African Health Sciences
Makerere University Medical School
Vol. 15, No. 1, 2015, pp. 269-277
Bioline Code: hs15036
Full paper language: English
Document type: Research Article
Document available free of charge
African Health Sciences, Vol. 15, No. 1, 2015, pp. 269-277
© Copyright 2015 - African Health Sciences
Use of simulators in operative dental education: experience in southern Nigeria|
Arigbede, Abiodun; Denloye, Obafunke & Dosumu, Oluwole
Background: Though the use of simulators in operative dentistry is not new, the teaching and learning practices that take place during clinical sessions in skills laboratories are rarely reported. This study was designed to determine the current practicesrelating to teaching and learning of dental clinical skills in southern Nigeria.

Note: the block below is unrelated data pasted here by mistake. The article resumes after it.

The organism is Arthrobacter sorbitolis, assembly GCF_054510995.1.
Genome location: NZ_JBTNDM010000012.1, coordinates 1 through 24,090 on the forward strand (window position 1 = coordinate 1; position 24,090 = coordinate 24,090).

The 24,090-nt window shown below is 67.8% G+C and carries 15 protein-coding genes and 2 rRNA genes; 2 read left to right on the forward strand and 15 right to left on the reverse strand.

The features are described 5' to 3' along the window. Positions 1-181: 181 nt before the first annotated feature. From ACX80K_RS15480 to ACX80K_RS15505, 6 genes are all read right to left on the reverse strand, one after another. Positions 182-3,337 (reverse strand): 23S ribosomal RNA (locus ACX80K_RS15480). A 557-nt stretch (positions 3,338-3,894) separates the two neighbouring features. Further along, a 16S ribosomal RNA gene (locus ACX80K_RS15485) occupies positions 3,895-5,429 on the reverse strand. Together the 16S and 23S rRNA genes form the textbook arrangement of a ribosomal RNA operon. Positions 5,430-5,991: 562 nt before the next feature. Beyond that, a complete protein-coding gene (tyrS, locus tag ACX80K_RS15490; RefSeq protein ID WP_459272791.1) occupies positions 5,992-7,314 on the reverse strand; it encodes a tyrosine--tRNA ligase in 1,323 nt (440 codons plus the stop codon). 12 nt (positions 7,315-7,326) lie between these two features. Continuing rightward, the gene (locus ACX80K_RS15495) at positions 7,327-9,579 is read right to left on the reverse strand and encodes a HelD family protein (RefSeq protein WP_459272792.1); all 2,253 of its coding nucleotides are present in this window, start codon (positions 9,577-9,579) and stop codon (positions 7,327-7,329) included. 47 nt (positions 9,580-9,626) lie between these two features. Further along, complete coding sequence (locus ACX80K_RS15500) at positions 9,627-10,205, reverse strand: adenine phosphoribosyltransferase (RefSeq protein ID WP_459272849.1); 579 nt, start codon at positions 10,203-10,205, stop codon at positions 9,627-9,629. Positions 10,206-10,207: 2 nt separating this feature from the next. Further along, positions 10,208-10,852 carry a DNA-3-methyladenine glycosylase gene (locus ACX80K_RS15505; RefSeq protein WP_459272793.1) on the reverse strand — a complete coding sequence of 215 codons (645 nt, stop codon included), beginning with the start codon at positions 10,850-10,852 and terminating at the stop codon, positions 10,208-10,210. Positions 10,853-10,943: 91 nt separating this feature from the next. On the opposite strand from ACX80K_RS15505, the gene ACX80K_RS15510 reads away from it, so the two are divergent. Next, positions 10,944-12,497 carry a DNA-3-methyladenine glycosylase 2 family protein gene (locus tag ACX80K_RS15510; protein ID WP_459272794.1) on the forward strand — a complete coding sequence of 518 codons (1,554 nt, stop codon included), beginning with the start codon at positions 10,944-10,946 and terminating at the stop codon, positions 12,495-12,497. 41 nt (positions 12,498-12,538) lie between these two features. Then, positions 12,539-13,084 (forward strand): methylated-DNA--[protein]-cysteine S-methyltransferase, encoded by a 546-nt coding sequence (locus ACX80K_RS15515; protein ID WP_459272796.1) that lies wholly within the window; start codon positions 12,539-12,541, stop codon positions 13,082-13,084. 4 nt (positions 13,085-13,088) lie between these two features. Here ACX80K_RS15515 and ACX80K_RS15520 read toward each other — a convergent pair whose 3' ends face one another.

Methods: A cross-sectional study was conducted among the final year dental students in southern Nigeria using anonymous structured questionnaire as instrument for data collection. The questionnaire items included statements relating to existing teaching and learning practices. A five-point Likert scale response option was provided and descriptive summary statistics was computed.
Results: There were 56 (34.8%) females and 105 (65.2%) males. Most of the students (41.0%) agreed that the theoretical concept behind clinical skills is taught prior to clinical sessions and most agreed that the objectives of each clinical session are stated and that the procedures are usually demonstrated. Most of the respondents (39.8%) agreed that feedback was sometimes embarrassing and given at the end of clinical sessions (76.6%). Equipment breakdown was a major challenge to learning.
Conclusion: Dental education in the skills labs within the region appeared standard. However, feedback should be continuous and constructive. Equipment breakdown was the major constraint to learning.
Simulators; Dentistry; Clinical skills laboratories; Dentistry; Simulators